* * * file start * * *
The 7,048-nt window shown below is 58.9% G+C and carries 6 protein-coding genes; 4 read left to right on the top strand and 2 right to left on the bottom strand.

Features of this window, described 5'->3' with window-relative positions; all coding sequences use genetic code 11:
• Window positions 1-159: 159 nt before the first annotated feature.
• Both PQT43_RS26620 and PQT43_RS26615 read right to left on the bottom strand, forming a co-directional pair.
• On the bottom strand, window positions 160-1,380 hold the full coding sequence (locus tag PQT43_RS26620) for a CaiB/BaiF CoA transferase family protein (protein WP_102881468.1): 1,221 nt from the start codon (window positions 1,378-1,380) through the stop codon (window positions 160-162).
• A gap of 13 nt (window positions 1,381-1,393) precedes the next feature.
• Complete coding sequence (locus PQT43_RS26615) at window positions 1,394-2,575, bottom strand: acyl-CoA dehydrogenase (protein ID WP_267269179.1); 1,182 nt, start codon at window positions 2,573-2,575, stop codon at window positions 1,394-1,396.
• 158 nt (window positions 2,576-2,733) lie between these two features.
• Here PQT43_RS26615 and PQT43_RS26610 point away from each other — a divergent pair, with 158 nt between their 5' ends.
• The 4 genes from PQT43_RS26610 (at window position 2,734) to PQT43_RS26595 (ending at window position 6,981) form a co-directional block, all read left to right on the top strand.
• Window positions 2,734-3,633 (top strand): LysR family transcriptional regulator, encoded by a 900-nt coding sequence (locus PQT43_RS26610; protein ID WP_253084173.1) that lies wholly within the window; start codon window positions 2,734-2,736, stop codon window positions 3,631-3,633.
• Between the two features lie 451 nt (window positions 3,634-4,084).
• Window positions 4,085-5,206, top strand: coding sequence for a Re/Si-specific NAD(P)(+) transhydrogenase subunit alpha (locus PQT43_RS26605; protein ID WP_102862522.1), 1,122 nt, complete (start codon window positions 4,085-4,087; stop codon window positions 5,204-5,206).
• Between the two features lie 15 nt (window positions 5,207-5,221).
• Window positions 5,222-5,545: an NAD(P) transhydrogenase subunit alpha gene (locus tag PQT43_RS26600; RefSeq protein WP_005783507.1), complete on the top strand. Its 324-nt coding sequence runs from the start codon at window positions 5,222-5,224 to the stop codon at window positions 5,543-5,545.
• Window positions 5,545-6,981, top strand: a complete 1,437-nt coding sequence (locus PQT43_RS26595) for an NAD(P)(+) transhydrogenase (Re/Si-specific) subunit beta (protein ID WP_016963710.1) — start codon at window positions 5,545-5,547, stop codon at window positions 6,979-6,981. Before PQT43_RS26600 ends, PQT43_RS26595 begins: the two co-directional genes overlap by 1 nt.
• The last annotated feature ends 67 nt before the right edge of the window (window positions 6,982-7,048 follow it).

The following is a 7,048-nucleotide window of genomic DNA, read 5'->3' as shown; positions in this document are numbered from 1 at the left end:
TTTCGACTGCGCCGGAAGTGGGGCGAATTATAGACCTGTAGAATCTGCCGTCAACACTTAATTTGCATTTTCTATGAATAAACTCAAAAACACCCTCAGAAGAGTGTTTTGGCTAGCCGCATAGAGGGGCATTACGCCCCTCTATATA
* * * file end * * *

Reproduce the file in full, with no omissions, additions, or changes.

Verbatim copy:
The 7,048-nt window shown below is 58.9% G+C and carries 6 protein-coding genes; 4 read left to right on the top strand and 2 right to left on the bottom strand.

Features of this window, described 5'->3' with window-relative positions; all coding sequences use genetic code 11:
• Window positions 1-159: 159 nt before the first annotated feature.
• Both PQT43_RS26620 and PQT43_RS26615 read right to left on the bottom strand, forming a co-directional pair.
• On the bottom strand, window positions 160-1,380 hold the full coding sequence (locus tag PQT43_RS26620) for a CaiB/BaiF CoA transferase family protein (protein WP_102881468.1): 1,221 nt from the start codon (window positions 1,378-1,380) through the stop codon (window positions 160-162).
• A gap of 13 nt (window positions 1,381-1,393) precedes the next feature.
• Complete coding sequence (locus PQT43_RS26615) at window positions 1,394-2,575, bottom strand: acyl-CoA dehydrogenase (protein ID WP_267269179.1); 1,182 nt, start codon at window positions 2,573-2,575, stop codon at window positions 1,394-1,396.
• 158 nt (window positions 2,576-2,733) lie between these two features.
• Here PQT43_RS26615 and PQT43_RS26610 point away from each other — a divergent pair, with 158 nt between their 5' ends.
• The 4 genes from PQT43_RS26610 (at window position 2,734) to PQT43_RS26595 (ending at window position 6,981) form a co-directional block, all read left to right on the top strand.
• Window positions 2,734-3,633 (top strand): LysR family transcriptional regulator, encoded by a 900-nt coding sequence (locus PQT43_RS26610; protein ID WP_253084173.1) that lies wholly within the window; start codon window positions 2,734-2,736, stop codon window positions 3,631-3,633.
• Between the two features lie 451 nt (window positions 3,634-4,084).
• Window positions 4,085-5,206, top strand: coding sequence for a Re/Si-specific NAD(P)(+) transhydrogenase subunit alpha (locus PQT43_RS26605; protein ID WP_102862522.1), 1,122 nt, complete (start codon window positions 4,085-4,087; stop codon window positions 5,204-5,206).
• Between the two features lie 15 nt (window positions 5,207-5,221).
• Window positions 5,222-5,545: an NAD(P) transhydrogenase subunit alpha gene (locus tag PQT43_RS26600; RefSeq protein WP_005783507.1), complete on the top strand. Its 324-nt coding sequence runs from the start codon at window positions 5,222-5,224 to the stop codon at window positions 5,543-5,545.
• Window positions 5,545-6,981, top strand: a complete 1,437-nt coding sequence (locus PQT43_RS26595) for an NAD(P)(+) transhydrogenase (Re/Si-specific) subunit beta (protein ID WP_016963710.1) — start codon at window positions 5,545-5,547, stop codon at window positions 6,979-6,981. Before PQT43_RS26600 ends, PQT43_RS26595 begins: the two co-directional genes overlap by 1 nt.
• The last annotated feature ends 67 nt before the right edge of the window (window positions 6,982-7,048 follow it).

The following is a 7,048-nucleotide window of genomic DNA, read 5'->3' as shown; positions in this document are numbered from 1 at the left end:
TTTCGACTGCGCCGGAAGTGGGGCGAATTATAGACCTGTAGAATCTGCCGTCAACACTTAATTTGCATTTTCTATGAATAAACTCAAAAACACCCTCAGAAGAGTGTTTTGGCTAGCCGCATAGAGGGGCATTACGCCCCTCTATATA